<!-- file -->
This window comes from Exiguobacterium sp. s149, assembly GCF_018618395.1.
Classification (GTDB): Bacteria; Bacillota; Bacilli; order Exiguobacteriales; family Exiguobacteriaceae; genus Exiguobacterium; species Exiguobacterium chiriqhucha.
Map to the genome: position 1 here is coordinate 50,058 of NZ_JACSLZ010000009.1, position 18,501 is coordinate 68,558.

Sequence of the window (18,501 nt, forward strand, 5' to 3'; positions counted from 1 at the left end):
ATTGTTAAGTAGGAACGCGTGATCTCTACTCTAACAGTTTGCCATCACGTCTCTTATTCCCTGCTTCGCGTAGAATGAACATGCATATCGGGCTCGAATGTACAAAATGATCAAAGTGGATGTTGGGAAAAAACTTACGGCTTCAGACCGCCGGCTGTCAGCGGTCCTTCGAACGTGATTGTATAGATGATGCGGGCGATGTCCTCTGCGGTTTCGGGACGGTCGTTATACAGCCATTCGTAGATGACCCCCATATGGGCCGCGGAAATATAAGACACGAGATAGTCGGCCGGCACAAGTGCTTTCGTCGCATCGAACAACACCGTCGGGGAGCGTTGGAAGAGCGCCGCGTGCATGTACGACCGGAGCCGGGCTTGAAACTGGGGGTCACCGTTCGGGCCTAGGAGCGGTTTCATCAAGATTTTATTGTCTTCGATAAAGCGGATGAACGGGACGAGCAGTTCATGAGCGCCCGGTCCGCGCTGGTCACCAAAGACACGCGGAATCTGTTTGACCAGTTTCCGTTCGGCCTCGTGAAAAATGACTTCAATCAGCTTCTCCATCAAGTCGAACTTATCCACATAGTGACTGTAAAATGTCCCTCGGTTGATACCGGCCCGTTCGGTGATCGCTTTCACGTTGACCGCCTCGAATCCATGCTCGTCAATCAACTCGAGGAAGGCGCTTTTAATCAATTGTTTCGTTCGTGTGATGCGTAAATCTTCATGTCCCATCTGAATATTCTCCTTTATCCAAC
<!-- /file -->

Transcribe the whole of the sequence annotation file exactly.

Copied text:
This window comes from Exiguobacterium sp. s149, assembly GCF_018618395.1.
Classification (GTDB): Bacteria; Bacillota; Bacilli; order Exiguobacteriales; family Exiguobacteriaceae; genus Exiguobacterium; species Exiguobacterium chiriqhucha.
Map to the genome: position 1 here is coordinate 50,058 of NZ_JACSLZ010000009.1, position 18,501 is coordinate 68,558.

Sequence of the window (18,501 nt, forward strand, 5' to 3'; positions counted from 1 at the left end):
ATTGTTAAGTAGGAACGCGTGATCTCTACTCTAACAGTTTGCCATCACGTCTCTTATTCCCTGCTTCGCGTAGAATGAACATGCATATCGGGCTCGAATGTACAAAATGATCAAAGTGGATGTTGGGAAAAAACTTACGGCTTCAGACCGCCGGCTGTCAGCGGTCCTTCGAACGTGATTGTATAGATGATGCGGGCGATGTCCTCTGCGGTTTCGGGACGGTCGTTATACAGCCATTCGTAGATGACCCCCATATGGGCCGCGGAAATATAAGACACGAGATAGTCGGCCGGCACAAGTGCTTTCGTCGCATCGAACAACACCGTCGGGGAGCGTTGGAAGAGCGCCGCGTGCATGTACGACCGGAGCCGGGCTTGAAACTGGGGGTCACCGTTCGGGCCTAGGAGCGGTTTCATCAAGATTTTATTGTCTTCGATAAAGCGGATGAACGGGACGAGCAGTTCATGAGCGCCCGGTCCGCGCTGGTCACCAAAGACACGCGGAATCTGTTTGACCAGTTTCCGTTCGGCCTCGTGAAAAATGACTTCAATCAGCTTCTCCATCAAGTCGAACTTATCCACATAGTGACTGTAAAATGTCCCTCGGTTGATACCGGCCCGTTCGGTGATCGCTTTCACGTTGACCGCCTCGAATCCATGCTCGTCAATCAACTCGAGGAAGGCGCTTTTAATCAATTGTTTCGTTCGTGTGATGCGTAAATCTTCATGTCCCATCTGAATATTCTCCTTTATCCAAC